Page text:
Laughter has amazing social perks, health benefits, and can help enhance memory capacity. Over the past few years there has been a revival in comedy, with dad jokes, stand-up comedy, skit comedy, sketch comedy, and workplace humor. Although humor varies from culture to culture, creating laughter has a universal effect of making people feel happy, and brightening the immediate environment.
A great documentary to watch on the cultural differences of humor is Exporting Raymond, which is about getting the American sitcom Everybody Loves Raymond aired in different cultures while maintaining its comedic appeal to audiences all over.
According to comedy writer Scott Dikkers, the founding editor of satirical news site The Onion, there are 11 categories of comedy:
- Irony– Intended meaning is opposite of literal meaning
- Character– Comedic character acting on personality traits
- Reference– Common experiences that audiences can relate to
- Shock– Surprising jokes typically involving sex, drugs, gross-out humor, swearing
- Parody– Mimic a familiar character, trope or cliché in an unfamiliar way
- Hyperbole– Exaggeration to absurd extremes
- Wordplay– Puns, rhymes, double entendres, etc.
- Analogy– Comparing two disparate things
- Madcap– Crazy, wacky, silly, nonsensical
- Meta Humor– Jokes about jokes, or about the idea of comedy
- Misplaced Focus– Attention is focused on the wrong thing
Of course, not all humor is fit for every situation or environment, but finding that balance is surely helpful for social interactions. Humor can lighten moods, improve morale, encourage positivity, boost energy, freshen perspectives, create and strengthen interpersonal relations, and spark cognitive thinking. Yet, no matter your efforts, some people will still take offence to anything and everything, not smile, not laugh, become envious, or cause problems for those wishing to share humor.
Thorin Klosowski, a staff writer for The New York Times who covers privacy and security for Wirecutter, says the best way to handle a sourpuss is to, first, find that person’s baseline to determine if this is a personality trait or difference of opinion. Second, get the opinions of three other people who are not too connected, in order to see varying perspectives of the person in question. And third, ask the person directly, and respectfully, “why” they think the way they do.
Nevertheless, fret not because most people will still enjoy and appreciate tasteful comedy. A good sense of humor is typically associated with intelligence, a likable personality, and work ethic.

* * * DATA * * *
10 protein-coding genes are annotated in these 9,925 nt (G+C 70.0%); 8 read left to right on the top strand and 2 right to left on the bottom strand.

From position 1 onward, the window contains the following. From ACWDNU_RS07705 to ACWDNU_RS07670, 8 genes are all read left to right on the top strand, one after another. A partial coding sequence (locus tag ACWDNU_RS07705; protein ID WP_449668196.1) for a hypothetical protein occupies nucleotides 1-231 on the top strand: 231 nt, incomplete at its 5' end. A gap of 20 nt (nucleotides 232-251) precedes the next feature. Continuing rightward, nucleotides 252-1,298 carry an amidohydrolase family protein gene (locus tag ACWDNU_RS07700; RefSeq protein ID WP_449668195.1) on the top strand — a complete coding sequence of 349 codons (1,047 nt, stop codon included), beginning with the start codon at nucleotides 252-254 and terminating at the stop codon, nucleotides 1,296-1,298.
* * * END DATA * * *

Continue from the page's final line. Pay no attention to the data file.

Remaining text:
Another benefit of utilizing humor is that it enhances one’s health. Michigan State University’s Jonathan Novello explains how humor is medicine in five key ways:
- Laughter is a potent releaser of endorphins creating a sense of euphoria.
- Laughter contagiously forms social bonds which is also an endorphin releaser.
- Laughter has an effect similar to antidepressants by releasing serotonin.
- Laughter improves mental health all around.
- Laughter protects your heart as it is a natural anti-inflammatory helping the circulatory system, also known as the cardiovascular system.
Other independent research shows other health benefits. A 15-year study of 53,556 women and men in Norway suggested that having a good sense of humor may significantly increase life expectancy, according to Scientific American. It’s as if those “Live, Laugh, Love,” signs may be onto something after all (even though some of us feel like we die from cringe a little each time we see them).
For Evan “The Cass Man” Cassidy, stand-up host and improv-comedian of Southern California, comedy and laughter play a large role in healing individuals as well as communities. Evan speaks of genuine comedy, not the luxurious shows and television specials, as being much simpler and raw in its delivery, while serving as a catalyst for bonding. In a recent interview with me, he describes comedy like this:
“Live stand-up comedy is a pretty niche thing. It often fails to be funny. A guy says laughter is the best medicine to get you to spend $75 on cover charge and drinks at a comedy club. Comedy is the trade of inducing laughter. It’s like a massage for the soul, mind, and nerves. The hardest I’ve ever laughed was just sitting at a diner with a couple buddies. When we have a good laugh, it’s like winning an arm wrestling match with the absurdity and uncertainty of life, the bill I haven’t paid, the interpersonal conflict, and overseas wars.”
A third benefit of humor is the practical application of memory enhancement through mind games. By memorizing many jokes like stand-up comedians do or for the average person who just wants to know a few funny jokes to share, a person naturally improves his capacity for memorization. The process is rewarded and reinforced by the laughs and social bonding the person creates with the jokes, and it helps wire a person’s mind for quicker response times. This internal dopamine reward system functions by releasing dopamine when the jokes are told and well-received by the audience, improving the retention of the joke even further for later recollection. In turn, this strengthens the muscles necessary for memory building.
Imagine reading silly dad jokes every day, and using them when given the opportunity. Not only will the memorization allow for further amplified memorization, but it will also naturally elevate the jokester and their environment in a myriad of ways. When communicating with people from various cultures, consider learning what makes them smile, what makes them “Live, Laugh, Love,” and what humor to share between you. It will benefit everyone involved.
Sourced from FEE
Joshua D. Glawson writes about politics, economics, philosophy, and personal development. He has Bachelor’s in Political Science from University of California Irvine.
Top image: Pixabay